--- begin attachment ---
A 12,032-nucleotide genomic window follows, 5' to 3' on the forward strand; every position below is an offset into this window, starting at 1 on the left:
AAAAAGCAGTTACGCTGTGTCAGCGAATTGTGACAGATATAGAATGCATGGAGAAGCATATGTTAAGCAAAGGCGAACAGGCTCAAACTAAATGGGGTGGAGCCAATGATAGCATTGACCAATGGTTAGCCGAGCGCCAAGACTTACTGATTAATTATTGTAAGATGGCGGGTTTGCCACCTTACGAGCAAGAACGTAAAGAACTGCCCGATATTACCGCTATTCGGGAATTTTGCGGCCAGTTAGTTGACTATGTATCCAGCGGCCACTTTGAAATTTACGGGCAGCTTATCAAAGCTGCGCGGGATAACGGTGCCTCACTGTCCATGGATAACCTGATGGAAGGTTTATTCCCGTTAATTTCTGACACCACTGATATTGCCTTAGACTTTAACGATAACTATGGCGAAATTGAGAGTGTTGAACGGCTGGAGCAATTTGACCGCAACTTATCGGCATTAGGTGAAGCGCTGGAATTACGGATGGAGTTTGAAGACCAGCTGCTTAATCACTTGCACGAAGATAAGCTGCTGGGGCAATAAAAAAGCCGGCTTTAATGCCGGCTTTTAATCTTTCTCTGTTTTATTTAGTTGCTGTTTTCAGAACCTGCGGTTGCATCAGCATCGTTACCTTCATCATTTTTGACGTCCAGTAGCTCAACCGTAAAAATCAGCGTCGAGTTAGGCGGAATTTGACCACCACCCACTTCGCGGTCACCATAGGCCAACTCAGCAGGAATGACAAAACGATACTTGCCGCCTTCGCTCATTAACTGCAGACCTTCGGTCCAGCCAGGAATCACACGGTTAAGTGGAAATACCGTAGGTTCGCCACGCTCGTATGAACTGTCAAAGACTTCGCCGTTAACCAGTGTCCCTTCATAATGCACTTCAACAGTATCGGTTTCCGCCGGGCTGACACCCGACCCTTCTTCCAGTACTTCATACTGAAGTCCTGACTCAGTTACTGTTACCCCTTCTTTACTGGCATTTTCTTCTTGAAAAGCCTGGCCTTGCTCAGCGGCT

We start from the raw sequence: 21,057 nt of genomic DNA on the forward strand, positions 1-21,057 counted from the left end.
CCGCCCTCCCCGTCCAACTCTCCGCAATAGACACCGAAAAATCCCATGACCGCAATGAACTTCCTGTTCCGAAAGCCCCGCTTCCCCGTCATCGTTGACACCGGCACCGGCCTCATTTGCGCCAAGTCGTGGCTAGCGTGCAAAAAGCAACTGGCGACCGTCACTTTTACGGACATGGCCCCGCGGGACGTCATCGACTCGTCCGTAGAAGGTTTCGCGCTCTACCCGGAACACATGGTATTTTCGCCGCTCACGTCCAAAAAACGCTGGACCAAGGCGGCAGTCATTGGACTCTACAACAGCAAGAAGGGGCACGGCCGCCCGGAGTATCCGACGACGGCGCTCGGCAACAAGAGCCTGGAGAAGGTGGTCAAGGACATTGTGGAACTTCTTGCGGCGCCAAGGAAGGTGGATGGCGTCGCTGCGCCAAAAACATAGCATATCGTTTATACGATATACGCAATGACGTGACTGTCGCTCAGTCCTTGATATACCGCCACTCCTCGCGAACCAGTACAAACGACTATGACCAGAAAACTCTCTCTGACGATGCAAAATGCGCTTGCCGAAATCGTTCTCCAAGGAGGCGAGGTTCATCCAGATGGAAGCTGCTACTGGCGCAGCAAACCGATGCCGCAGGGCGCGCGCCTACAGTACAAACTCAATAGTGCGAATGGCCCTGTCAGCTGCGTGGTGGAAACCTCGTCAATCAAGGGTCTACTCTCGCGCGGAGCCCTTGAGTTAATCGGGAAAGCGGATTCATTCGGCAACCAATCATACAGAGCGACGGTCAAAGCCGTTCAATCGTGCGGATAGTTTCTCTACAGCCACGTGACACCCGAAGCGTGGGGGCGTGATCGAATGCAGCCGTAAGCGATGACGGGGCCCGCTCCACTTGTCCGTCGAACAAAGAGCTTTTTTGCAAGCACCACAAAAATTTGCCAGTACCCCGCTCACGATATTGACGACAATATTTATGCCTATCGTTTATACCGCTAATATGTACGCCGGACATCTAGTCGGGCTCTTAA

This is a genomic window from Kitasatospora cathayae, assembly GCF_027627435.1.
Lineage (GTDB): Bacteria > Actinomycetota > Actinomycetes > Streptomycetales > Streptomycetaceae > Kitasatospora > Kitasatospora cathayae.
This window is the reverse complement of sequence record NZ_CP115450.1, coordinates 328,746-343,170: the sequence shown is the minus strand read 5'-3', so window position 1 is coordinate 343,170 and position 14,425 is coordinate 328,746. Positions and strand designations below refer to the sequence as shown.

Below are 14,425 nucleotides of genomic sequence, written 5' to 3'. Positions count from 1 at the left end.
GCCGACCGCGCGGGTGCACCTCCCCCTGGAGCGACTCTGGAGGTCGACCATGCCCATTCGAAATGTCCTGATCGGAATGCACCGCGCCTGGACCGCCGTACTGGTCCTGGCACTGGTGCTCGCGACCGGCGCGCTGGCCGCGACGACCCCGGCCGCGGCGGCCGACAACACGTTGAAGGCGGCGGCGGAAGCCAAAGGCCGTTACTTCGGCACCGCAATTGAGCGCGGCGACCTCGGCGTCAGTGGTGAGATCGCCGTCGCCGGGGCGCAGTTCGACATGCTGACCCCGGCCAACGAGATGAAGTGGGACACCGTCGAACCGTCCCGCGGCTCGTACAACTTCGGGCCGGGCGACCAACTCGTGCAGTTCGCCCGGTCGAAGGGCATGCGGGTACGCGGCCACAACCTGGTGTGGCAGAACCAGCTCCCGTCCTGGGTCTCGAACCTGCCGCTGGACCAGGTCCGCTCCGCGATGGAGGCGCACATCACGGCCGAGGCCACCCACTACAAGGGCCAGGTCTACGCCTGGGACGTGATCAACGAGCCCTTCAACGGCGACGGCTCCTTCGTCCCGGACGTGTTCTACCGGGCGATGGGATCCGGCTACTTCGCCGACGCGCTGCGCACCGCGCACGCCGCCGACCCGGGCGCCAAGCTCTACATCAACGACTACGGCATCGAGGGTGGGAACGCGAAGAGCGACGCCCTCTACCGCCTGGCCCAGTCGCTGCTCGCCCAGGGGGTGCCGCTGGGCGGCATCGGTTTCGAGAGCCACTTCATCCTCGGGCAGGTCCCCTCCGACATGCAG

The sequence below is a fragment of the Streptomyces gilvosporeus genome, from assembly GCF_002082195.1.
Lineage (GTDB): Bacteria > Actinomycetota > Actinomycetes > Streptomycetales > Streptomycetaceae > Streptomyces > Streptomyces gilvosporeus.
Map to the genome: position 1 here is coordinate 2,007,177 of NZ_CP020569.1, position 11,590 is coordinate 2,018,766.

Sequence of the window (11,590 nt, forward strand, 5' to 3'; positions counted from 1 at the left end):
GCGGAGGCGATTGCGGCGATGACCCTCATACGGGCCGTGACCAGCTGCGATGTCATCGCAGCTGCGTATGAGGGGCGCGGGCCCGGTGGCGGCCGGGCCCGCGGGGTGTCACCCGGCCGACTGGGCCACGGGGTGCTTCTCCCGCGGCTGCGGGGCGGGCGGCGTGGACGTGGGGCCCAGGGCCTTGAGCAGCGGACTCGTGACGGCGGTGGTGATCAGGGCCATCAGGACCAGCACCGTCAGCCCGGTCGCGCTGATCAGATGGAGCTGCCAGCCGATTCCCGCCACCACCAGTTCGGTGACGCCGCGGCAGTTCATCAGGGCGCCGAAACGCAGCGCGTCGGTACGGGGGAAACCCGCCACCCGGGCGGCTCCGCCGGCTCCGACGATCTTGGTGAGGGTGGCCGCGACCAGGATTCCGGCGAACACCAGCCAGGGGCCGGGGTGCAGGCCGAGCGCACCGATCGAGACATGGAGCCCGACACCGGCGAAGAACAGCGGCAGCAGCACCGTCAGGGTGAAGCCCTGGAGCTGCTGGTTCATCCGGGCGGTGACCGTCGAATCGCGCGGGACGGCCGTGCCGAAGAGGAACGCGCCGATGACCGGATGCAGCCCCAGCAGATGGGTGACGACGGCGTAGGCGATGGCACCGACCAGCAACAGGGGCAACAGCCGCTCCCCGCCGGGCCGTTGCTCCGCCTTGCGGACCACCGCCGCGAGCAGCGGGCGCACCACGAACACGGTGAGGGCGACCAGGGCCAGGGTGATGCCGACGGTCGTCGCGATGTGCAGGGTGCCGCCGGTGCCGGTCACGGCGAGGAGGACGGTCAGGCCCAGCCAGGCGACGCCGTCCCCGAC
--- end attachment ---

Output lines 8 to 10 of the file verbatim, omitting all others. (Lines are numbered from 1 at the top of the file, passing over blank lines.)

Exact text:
Below are 14,425 nucleotides of genomic sequence, written 5' to 3'. Positions count from 1 at the left end.
GCCGACCGCGCGGGTGCACCTCCCCCTGGAGCGACTCTGGAGGTCGACCATGCCCATTCGAAATGTCCTGATCGGAATGCACCGCGCCTGGACCGCCGTACTGGTCCTGGCACTGGTGCTCGCGACCGGCGCGCTGGCCGCGACGACCCCGGCCGCGGCGGCCGACAACACGTTGAAGGCGGCGGCGGAAGCCAAAGGCCGTTACTTCGGCACCGCAATTGAGCGCGGCGACCTCGGCGTCAGTGGTGAGATCGCCGTCGCCGGGGCGCAGTTCGACATGCTGACCCCGGCCAACGAGATGAAGTGGGACACCGTCGAACCGTCCCGCGGCTCGTACAACTTCGGGCCGGGCGACCAACTCGTGCAGTTCGCCCGGTCGAAGGGCATGCGGGTACGCGGCCACAACCTGGTGTGGCAGAACCAGCTCCCGTCCTGGGTCTCGAACCTGCCGCTGGACCAGGTCCGCTCCGCGATGGAGGCGCACATCACGGCCGAGGCCACCCACTACAAGGGCCAGGTCTACGCCTGGGACGTGATCAACGAGCCCTTCAACGGCGACGGCTCCTTCGTCCCGGACGTGTTCTACCGGGCGATGGGATCCGGCTACTTCGCCGACGCGCTGCGCACCGCGCACGCCGCCGACCCGGGCGCCAAGCTCTACATCAACGACTACGGCATCGAGGGTGGGAACGCGAAGAGCGACGCCCTCTACCGCCTGGCCCAGTCGCTGCTCGCCCAGGGGGTGCCGCTGGGCGGCATCGGTTTCGAGAGCCACTTCATCCTCGGGCAGGTCCCCTCCGACATGCAG

The sequence below is a fragment of the Streptomyces gilvosporeus genome, from assembly GCF_002082195.1.